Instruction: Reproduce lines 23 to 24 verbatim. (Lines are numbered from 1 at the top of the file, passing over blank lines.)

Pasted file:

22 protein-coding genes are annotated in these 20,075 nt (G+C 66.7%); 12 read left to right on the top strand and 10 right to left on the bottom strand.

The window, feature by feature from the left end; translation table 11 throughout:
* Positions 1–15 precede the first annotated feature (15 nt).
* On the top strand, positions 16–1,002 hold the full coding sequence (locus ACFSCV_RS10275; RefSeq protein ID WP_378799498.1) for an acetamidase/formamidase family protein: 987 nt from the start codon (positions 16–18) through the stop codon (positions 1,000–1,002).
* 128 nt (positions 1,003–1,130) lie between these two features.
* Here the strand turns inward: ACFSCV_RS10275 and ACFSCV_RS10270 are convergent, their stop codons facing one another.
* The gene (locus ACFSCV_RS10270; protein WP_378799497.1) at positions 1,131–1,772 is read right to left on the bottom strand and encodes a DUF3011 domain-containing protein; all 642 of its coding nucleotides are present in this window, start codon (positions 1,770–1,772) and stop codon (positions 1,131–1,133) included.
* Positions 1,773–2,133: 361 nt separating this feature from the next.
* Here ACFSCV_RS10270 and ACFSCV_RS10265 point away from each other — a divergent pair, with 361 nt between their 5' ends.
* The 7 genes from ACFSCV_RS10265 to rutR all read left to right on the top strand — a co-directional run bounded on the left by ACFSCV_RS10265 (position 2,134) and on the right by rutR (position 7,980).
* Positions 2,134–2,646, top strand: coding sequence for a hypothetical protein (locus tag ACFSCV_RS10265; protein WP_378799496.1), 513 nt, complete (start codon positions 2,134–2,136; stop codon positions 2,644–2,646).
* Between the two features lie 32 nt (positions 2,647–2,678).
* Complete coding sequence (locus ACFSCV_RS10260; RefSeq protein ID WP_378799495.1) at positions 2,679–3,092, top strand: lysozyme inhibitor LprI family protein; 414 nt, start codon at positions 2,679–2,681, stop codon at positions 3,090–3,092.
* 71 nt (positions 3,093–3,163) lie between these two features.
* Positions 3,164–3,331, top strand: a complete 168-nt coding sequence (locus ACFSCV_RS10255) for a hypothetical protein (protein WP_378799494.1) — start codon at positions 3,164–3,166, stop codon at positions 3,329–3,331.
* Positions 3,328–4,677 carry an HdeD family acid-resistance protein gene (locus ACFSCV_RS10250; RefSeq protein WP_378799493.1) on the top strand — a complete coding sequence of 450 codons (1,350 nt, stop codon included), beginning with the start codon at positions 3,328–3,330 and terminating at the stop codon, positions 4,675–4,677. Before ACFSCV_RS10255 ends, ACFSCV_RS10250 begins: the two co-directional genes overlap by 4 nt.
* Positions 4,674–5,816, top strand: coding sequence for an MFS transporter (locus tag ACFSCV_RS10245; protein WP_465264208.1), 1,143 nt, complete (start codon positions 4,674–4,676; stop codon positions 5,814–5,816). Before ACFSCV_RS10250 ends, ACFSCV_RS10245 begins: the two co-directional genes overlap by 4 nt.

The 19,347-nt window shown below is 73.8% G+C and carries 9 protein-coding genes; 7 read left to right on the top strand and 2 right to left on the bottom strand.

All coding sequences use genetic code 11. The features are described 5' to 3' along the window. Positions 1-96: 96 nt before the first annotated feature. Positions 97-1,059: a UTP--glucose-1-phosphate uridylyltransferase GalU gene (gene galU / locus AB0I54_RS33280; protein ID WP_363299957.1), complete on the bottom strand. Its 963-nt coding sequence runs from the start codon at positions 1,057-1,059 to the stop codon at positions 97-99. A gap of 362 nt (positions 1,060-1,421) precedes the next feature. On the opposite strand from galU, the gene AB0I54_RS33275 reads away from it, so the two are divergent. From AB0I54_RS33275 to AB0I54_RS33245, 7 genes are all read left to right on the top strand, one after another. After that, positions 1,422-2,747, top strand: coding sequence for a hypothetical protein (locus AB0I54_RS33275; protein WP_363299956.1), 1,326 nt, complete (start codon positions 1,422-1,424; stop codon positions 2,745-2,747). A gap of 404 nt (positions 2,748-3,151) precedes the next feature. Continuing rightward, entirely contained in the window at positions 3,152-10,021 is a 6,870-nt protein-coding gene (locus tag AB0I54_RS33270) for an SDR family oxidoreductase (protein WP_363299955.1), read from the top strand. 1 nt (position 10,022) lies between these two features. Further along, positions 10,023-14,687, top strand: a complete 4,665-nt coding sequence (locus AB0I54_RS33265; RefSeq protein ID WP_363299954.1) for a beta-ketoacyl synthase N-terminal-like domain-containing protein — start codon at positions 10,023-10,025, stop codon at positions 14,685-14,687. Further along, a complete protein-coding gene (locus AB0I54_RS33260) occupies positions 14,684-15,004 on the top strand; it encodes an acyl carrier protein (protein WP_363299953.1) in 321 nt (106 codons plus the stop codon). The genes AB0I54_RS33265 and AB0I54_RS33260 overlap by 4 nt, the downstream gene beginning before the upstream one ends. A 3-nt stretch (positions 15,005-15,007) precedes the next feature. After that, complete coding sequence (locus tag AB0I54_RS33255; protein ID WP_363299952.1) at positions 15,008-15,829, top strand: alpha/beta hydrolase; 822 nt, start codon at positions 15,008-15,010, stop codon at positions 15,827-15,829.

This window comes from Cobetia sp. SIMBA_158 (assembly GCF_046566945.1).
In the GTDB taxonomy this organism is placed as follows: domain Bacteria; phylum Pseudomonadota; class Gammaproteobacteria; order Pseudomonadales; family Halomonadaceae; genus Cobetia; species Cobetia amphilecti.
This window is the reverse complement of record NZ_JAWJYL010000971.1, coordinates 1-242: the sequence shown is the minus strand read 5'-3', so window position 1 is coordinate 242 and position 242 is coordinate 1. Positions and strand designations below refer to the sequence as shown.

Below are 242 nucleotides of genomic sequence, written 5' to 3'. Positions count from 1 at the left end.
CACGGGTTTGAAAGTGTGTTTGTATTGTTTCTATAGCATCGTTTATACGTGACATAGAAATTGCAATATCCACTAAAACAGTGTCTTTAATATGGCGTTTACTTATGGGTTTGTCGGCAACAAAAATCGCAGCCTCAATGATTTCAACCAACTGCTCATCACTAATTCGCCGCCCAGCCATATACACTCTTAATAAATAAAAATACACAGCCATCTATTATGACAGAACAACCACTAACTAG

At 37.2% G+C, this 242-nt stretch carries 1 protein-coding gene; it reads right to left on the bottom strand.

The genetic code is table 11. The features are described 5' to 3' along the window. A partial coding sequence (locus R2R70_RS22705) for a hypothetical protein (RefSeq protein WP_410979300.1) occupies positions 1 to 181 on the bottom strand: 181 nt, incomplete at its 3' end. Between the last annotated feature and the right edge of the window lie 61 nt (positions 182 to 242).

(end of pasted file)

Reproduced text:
Below are 242 nucleotides of genomic sequence, written 5' to 3'. Positions count from 1 at the left end.
CACGGGTTTGAAAGTGTGTTTGTATTGTTTCTATAGCATCGTTTATACGTGACATAGAAATTGCAATATCCACTAAAACAGTGTCTTTAATATGGCGTTTACTTATGGGTTTGTCGGCAACAAAAATCGCAGCCTCAATGATTTCAACCAACTGCTCATCACTAATTCGCCGCCCAGCCATATACACTCTTAATAAATAAAAATACACAGCCATCTATTATGACAGAACAACCACTAACTAG